Hiking is a very popular past time in Slovenia. One might even go so far as to call it a national passion and none more so than here, where I live, in the Gorenjska region, home to the Karavanke and the Julian Alps.
There are over 170 mountain huts in Slovenia and many people base their trips to the mountains around visiting one of the huts. The huts vary in their style, accommodation and the food and drink on offer. However, at the very least there is always a cup of warming local tea and some type of soup or stew available.
Whilst the food varies from hut to hut, typical food found in most of the Slovene mountain huts includes ‘jota‘ – a thick soup containing sauerkraut, and potato, ‘ričet‘ – a thick soup containing pearl barley and vegetables – usually these soups can be ordered with meat (sausage or other pork meat) or without (for vegetarians) and various types of sausage. For something sweet, the staple offerings include ‘jabolčni zavitek‘ – apple strudel and/or ‘palačinke‘ – pancakes. The food is pretty standard throughout the year, its isn’t seasonally adjusted, often due to the constraints of getting the food to the huts and the limited storage facilities within so even in the height of summer be prepared for steaming hot soup and comfort food!
Talking of food, you know you must be eating too much pizza when you actually end up having a pizza named after you, as I now have! Pizza Adele, as seen below, now features on the new menu at one of my favourite restaurants, Pizzeria Ema in Srednja vas pri Bohinju, where they have HUGE pizzas. I probably should add that I didn’t eat the whole thing – half lasted until the next day! Give it a try if your passing!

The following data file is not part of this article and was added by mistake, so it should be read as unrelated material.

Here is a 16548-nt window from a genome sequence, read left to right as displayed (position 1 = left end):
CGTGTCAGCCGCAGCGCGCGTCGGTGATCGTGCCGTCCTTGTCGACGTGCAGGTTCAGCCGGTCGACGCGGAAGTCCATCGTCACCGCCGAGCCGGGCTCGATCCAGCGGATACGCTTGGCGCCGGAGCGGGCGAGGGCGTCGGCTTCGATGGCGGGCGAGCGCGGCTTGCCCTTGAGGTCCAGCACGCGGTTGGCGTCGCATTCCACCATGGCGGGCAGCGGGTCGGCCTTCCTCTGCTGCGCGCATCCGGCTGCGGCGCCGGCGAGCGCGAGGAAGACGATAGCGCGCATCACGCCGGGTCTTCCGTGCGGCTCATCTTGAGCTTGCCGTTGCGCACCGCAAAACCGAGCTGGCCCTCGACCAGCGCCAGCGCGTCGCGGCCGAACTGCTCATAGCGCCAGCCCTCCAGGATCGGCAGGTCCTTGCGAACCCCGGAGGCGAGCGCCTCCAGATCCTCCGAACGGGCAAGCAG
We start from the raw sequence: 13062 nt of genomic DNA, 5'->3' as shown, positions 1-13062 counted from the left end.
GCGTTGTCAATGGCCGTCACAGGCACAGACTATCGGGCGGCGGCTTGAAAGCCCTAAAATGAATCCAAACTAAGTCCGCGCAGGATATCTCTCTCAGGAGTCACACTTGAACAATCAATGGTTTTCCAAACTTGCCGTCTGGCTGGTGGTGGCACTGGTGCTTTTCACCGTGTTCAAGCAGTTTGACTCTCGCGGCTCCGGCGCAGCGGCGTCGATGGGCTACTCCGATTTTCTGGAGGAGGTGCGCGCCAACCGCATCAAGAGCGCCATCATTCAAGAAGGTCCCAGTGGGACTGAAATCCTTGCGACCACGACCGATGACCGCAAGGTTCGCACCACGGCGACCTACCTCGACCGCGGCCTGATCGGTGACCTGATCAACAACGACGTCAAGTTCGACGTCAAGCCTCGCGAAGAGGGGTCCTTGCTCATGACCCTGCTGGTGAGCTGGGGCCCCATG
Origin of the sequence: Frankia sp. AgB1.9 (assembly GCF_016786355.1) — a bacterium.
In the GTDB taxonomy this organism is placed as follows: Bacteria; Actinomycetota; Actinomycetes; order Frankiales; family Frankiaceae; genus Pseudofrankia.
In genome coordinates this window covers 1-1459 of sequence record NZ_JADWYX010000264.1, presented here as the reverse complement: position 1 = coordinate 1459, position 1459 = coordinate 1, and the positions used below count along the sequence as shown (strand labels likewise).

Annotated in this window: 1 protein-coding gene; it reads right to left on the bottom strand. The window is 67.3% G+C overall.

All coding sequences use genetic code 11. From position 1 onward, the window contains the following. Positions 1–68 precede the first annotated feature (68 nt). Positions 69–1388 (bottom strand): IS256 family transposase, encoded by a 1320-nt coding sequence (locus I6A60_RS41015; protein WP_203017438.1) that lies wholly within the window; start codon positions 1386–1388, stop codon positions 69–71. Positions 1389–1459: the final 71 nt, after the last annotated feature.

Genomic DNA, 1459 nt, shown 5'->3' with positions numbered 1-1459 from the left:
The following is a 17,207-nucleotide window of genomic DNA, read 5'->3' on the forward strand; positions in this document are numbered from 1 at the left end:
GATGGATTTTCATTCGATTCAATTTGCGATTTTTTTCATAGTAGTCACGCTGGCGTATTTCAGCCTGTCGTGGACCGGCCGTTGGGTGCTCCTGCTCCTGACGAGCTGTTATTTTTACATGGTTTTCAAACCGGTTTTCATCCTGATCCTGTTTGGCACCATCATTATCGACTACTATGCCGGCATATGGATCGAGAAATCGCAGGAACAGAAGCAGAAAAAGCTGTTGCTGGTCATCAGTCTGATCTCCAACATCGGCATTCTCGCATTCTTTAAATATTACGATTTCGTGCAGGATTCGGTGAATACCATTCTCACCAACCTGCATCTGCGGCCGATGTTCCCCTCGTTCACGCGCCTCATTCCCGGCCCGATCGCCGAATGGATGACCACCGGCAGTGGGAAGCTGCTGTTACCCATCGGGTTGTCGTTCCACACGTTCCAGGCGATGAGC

Woops, went slightly off topic there – back to mountain huts! Češka koča, located in the Kamnik–Savinja Alps, above Jezersko, has a very different appearance to the other mountain huts in Slovenia, due to it having been built by the Czech Branch of the mountain association, hence the name Češka koča, meaning Czech hut. It was officially opened in 1900 and has been renovated several times since then, but still retains its original appearance.
There are a number of options for reaching Češka koča. Together with 2 friends, we took one of the 3 paths which begin at Ravenska kočna (1080m) and climbs up to the hut at 1542m. The path is marked with the usual red and white circular markations and is easy to follow. The path begins rather steeply up through the forest and later, in places there are wooden ladders and a few exposed sections where this is steel cable to assist, but it is well secured and is not technically demanding.